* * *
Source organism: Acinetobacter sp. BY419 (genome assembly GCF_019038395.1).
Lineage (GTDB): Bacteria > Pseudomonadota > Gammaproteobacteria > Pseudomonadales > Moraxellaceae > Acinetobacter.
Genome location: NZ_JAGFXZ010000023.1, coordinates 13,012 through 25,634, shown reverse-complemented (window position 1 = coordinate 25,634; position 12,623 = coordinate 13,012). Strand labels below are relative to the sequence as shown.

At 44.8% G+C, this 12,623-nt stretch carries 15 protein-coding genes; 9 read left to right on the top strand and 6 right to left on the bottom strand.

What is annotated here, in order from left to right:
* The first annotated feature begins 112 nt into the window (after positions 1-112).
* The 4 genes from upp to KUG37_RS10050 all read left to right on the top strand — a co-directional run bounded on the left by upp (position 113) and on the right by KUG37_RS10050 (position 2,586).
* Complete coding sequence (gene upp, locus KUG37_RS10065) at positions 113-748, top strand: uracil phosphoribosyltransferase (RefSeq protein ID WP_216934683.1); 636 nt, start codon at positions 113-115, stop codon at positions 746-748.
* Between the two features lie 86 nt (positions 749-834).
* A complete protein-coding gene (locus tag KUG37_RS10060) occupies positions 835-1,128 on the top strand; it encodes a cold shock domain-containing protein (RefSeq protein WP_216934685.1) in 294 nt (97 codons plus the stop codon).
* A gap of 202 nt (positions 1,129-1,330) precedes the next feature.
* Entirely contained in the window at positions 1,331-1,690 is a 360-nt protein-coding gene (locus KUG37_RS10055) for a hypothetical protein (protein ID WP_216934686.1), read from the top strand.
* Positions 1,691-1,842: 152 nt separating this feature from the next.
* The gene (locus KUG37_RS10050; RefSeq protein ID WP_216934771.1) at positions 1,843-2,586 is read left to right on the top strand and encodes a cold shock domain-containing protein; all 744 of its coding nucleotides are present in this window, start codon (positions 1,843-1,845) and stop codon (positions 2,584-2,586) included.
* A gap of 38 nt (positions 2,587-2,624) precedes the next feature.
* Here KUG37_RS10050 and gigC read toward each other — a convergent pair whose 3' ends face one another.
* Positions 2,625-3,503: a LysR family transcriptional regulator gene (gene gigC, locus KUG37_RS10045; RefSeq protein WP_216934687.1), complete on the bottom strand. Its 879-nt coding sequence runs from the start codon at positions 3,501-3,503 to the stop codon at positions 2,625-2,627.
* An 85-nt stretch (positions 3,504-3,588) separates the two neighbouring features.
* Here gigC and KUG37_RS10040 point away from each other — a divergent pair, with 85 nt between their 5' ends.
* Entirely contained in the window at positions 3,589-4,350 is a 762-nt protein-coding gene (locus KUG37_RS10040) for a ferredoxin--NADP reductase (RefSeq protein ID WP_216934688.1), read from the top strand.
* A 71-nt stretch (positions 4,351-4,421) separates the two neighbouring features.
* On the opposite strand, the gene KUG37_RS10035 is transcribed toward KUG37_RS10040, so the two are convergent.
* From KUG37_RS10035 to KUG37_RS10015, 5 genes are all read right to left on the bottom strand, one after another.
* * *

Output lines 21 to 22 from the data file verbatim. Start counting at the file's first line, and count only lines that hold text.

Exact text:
* A 71-nt stretch (positions 4,351-4,421) separates the two neighbouring features.
* On the opposite strand, the gene KUG37_RS10035 is transcribed toward KUG37_RS10040, so the two are convergent.